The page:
Phil Madeira is a Renaissance man. He’s an in-demand sideman in Nashville — he played keyboard and accordion at the recent Songwriting with Soldiers concert there — he’s a constant in Emmylou Harris’ band, the Red Dirt Boys, he’s a soul stirrer in the gospel music world, and he shines brightly in the jazz world with his inventive, spacious compositions and his improvisational piano scores.
Madeira shines brilliantly on Open Heart, putting down layer upon layer of subtle beauty and melodious joy. The album opens with the soulful “Requiem for a Dream,” floating along a phrase from John D. Loudermilk’s “Then You Can Tell Me Goodbye.” Madeira’s gospel jazz piano chords open the song, and from the opening measures the sonic beauty of his music transports us. The music circles higher and higher as the background singers elevate the song with their vocals in the chorus. The song celebrates the joy of what once was, even as it ponders “how do you know how / how to let go” and to look hopefully to the future. The Steely Dan-like “The Likes of Me” rides along Madeira’s jumping piano chords, crystalline lead guitar lines, and punchy horns.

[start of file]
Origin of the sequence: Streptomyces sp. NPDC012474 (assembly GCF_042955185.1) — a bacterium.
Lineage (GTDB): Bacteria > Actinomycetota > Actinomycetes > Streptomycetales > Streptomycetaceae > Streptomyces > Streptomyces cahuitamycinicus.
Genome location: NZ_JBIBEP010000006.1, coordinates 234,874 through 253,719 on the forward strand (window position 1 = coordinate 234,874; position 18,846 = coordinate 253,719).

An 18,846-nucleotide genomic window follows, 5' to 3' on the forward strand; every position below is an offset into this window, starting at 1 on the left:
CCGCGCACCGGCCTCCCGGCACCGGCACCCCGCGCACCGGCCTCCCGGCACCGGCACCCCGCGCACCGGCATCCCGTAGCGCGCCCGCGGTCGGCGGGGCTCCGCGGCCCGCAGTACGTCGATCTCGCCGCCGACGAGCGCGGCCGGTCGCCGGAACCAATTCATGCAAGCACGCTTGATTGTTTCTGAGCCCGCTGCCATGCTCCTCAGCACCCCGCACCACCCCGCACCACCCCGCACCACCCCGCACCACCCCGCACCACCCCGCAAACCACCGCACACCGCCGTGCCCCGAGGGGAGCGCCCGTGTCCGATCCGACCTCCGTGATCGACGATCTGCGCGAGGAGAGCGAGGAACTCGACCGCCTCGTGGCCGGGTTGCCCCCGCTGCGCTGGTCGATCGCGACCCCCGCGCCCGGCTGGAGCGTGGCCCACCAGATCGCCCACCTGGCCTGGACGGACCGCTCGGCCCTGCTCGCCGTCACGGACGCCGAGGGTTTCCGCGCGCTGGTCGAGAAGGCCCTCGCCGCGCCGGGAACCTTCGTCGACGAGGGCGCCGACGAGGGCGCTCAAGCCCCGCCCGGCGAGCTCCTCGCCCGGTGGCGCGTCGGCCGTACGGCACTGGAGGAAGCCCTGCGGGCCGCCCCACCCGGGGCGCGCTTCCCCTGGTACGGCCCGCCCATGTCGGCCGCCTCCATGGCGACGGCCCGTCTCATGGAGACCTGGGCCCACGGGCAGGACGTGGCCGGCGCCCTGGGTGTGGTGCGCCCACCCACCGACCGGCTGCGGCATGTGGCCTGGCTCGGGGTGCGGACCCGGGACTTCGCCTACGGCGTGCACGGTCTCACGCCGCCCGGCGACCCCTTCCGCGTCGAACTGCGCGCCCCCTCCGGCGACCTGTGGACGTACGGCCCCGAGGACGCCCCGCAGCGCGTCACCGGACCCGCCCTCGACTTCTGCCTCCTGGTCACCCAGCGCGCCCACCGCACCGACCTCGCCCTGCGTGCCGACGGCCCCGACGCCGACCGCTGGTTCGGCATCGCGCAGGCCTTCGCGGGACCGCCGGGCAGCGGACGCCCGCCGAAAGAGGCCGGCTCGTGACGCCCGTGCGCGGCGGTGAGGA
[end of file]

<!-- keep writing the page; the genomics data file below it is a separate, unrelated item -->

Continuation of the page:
The pensive “Rock on Your Shore” features a gospel-tinged piano floating under vocals that reflect on the virtues and shortcomings of being someone else’s emotional “rock” during stormy, and calm, times. Madeira and his band let loose on “Shelter You,” a jumping, free-flowing jazz tune that steers jauntily around corners, propelled by Madeira’s rolling piano chords weaving around riveting lead guitar licks. The New Orleans swinger “Remember Me,” featuring Cindy Lavone Morgan on harmony, pleads “Remember me when you hear this song / maybe in your sleep after you’ve long gone,” Madeira sings. “You got inside my soul, I can’t say how / Your heartbeat echoes in my here and now.” The album closes with “Monk,” a moving tribute to Thelonius Monk and the power of music to lift us out of the doldrums or to comfort us: “Let’s put on some Monk and let’s get lost in time.” It’s a perfect ending to an album that opens in a similarly dreamlike state.
Phil Madeira deserves to be even better known than he is, and Open Heart can change that, for it showcases his wide musical range, his ingenious songwriting, and his ability to weave beauty out of everyday moments of love and loss.